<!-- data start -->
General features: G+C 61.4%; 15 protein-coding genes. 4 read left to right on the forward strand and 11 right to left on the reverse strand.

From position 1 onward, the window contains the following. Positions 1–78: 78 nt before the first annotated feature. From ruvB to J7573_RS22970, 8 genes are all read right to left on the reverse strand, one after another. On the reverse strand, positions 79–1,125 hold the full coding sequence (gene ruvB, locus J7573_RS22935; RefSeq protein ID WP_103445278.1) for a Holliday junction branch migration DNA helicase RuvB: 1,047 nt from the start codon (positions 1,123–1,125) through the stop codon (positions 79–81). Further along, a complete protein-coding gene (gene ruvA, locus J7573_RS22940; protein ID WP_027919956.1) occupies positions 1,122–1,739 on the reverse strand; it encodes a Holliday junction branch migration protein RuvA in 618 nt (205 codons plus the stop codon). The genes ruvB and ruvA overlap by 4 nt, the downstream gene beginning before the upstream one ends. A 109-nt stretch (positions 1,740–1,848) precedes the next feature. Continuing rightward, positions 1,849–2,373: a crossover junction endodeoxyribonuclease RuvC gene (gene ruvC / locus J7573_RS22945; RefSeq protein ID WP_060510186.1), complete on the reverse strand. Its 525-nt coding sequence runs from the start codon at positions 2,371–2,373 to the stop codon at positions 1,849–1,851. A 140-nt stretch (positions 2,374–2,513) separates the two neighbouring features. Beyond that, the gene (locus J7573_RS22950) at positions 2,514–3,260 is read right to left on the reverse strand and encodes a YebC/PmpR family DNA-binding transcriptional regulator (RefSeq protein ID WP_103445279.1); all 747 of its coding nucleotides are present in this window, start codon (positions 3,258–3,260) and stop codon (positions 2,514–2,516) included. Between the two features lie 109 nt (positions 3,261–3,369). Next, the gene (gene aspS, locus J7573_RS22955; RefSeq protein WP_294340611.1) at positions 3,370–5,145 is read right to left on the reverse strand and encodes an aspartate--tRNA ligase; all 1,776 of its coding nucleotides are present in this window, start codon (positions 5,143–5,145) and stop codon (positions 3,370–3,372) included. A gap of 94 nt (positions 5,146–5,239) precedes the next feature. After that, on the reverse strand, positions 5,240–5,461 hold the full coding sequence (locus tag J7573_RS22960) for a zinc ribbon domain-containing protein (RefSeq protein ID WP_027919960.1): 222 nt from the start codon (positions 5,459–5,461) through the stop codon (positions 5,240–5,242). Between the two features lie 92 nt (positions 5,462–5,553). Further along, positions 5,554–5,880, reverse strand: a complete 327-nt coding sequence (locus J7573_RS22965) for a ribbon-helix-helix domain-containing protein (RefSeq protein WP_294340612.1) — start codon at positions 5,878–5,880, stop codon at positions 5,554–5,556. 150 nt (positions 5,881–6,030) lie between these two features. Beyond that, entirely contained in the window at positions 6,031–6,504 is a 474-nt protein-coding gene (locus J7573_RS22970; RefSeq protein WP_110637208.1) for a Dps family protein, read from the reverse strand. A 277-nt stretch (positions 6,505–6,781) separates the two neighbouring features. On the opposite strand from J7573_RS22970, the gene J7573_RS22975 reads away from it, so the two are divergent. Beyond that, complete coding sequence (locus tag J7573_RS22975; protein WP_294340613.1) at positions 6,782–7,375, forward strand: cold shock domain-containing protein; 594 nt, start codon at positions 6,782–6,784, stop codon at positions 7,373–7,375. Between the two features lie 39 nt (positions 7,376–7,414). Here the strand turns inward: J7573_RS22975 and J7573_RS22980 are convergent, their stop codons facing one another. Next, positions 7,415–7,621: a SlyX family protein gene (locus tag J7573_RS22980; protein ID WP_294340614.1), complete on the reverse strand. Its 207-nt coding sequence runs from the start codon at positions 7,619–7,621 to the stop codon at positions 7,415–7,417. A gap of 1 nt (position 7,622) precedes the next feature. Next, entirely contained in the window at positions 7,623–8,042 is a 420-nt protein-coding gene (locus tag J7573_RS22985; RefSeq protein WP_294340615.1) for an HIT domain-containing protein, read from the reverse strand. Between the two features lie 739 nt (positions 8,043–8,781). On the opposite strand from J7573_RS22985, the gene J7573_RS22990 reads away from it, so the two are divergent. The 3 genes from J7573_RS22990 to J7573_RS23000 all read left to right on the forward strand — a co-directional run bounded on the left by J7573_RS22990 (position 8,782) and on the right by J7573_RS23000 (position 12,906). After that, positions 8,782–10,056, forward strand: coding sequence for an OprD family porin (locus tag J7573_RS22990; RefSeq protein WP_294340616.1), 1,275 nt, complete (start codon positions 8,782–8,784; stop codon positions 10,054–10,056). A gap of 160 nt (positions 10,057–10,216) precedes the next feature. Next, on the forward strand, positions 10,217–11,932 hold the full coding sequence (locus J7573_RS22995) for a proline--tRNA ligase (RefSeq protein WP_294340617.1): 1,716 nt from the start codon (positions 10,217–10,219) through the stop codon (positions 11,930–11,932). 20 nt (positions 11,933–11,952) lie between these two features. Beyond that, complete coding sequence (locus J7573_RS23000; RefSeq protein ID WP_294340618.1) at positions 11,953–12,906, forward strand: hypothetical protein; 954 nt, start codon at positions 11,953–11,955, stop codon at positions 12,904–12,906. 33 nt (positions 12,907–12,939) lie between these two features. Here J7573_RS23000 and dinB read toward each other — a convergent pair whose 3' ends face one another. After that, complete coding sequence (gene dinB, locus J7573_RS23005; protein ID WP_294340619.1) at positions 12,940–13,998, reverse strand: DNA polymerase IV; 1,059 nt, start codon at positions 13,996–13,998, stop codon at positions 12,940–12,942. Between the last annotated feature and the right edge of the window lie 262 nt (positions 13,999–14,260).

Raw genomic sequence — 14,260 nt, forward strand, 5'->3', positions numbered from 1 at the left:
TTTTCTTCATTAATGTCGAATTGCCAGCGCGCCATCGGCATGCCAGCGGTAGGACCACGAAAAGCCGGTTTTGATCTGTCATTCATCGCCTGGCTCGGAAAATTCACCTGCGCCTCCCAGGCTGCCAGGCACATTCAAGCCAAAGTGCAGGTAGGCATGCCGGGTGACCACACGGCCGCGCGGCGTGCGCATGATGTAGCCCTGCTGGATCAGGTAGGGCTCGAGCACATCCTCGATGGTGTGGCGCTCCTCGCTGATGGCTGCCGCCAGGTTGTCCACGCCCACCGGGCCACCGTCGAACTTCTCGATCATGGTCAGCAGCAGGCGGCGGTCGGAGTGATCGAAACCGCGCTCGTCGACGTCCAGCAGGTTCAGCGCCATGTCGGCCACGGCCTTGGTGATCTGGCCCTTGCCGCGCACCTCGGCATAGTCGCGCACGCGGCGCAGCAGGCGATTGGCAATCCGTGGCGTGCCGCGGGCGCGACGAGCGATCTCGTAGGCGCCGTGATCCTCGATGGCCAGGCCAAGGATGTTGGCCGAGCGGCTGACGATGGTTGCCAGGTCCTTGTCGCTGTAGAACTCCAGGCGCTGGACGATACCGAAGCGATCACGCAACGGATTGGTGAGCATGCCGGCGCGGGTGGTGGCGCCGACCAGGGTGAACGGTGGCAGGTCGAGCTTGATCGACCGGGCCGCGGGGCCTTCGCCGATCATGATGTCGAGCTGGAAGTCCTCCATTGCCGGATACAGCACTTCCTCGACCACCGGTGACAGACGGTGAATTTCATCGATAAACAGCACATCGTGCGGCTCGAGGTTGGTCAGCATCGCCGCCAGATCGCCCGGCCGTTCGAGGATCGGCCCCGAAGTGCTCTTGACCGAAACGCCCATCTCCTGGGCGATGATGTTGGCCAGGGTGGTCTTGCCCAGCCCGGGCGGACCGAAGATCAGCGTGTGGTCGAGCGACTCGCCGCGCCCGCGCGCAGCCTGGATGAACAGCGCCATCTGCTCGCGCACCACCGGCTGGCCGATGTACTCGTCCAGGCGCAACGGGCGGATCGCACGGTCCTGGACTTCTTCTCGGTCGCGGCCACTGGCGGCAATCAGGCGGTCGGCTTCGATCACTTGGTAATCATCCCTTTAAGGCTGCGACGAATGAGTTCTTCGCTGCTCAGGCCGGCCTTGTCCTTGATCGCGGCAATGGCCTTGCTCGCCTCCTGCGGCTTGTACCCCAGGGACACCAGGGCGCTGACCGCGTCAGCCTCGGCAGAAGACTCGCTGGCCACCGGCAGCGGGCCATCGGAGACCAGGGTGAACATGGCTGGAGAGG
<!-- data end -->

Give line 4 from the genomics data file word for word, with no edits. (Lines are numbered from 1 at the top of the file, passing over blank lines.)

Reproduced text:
TTTTCTTCATTAATGTCGAATTGCCAGCGCGCCATCGGCATGCCAGCGGTAGGACCACGAAAAGCCGGTTTTGATCTGTCATTCATCGCCTGGCTCGGAAAATTCACCTGCGCCTCCCAGGCTGCCAGGCACATTCAAGCCAAAGTGCAGGTAGGCATGCCGGGTGACCACACGGCCGCGCGGCGTGCGCATGATGTAGCCCTGCTGGATCAGGTAGGGCTCGAGCACATCCTCGATGGTGTGGCGCTCCTCGCTGATGGCTGCCGCCAGGTTGTCCACGCCCACCGGGCCACCGTCGAACTTCTCGATCATGGTCAGCAGCAGGCGGCGGTCGGAGTGATCGAAACCGCGCTCGTCGACGTCCAGCAGGTTCAGCGCCATGTCGGCCACGGCCTTGGTGATCTGGCCCTTGCCGCGCACCTCGGCATAGTCGCGCACGCGGCGCAGCAGGCGATTGGCAATCCGTGGCGTGCCGCGGGCGCGACGAGCGATCTCGTAGGCGCCGTGATCCTCGATGGCCAGGCCAAGGATGTTGGCCGAGCGGCTGACGATGGTTGCCAGGTCCTTGTCGCTGTAGAACTCCAGGCGCTGGACGATACCGAAGCGATCACGCAACGGATTGGTGAGCATGCCGGCGCGGGTGGTGGCGCCGACCAGGGTGAACGGTGGCAGGTCGAGCTTGATCGACCGGGCCGCGGGGCCTTCGCCGATCATGATGTCGAGCTGGAAGTCCTCCATTGCCGGATACAGCACTTCCTCGACCACCGGTGACAGACGGTGAATTTCATCGATAAACAGCACATCGTGCGGCTCGAGGTTGGTCAGCATCGCCGCCAGATCGCCCGGCCGTTCGAGGATCGGCCCCGAAGTGCTCTTGACCGAAACGCCCATCTCCTGGGCGATGATGTTGGCCAGGGTGGTCTTGCCCAGCCCGGGCGGACCGAAGATCAGCGTGTGGTCGAGCGACTCGCCGCGCCCGCGCGCAGCCTGGATGAACAGCGCCATCTGCTCGCGCACCACCGGCTGGCCGATGTACTCGTCCAGGCGCAACGGGCGGATCGCACGGTCCTGGACTTCTTCTCGGTCGCGGCCACTGGCGGCAATCAGGCGGTCGGCTTCGATCACTTGGTAATCATCCCTTTAAGGCTGCGACGAATGAGTTCTTCGCTGCTCAGGCCGGCCTTGTCCTTGATCGCGGCAATGGCCTTGCTCGCCTCCTGCGGCTTGTACCCCAGGGACACCAGGGCGCTGACCGCGTCAGCCTCGGCAGAAGACTCGCTGGCCACCGGCAGCGGGCCATCGGAGACCAGGGTGAACATGGCTGGAGAGG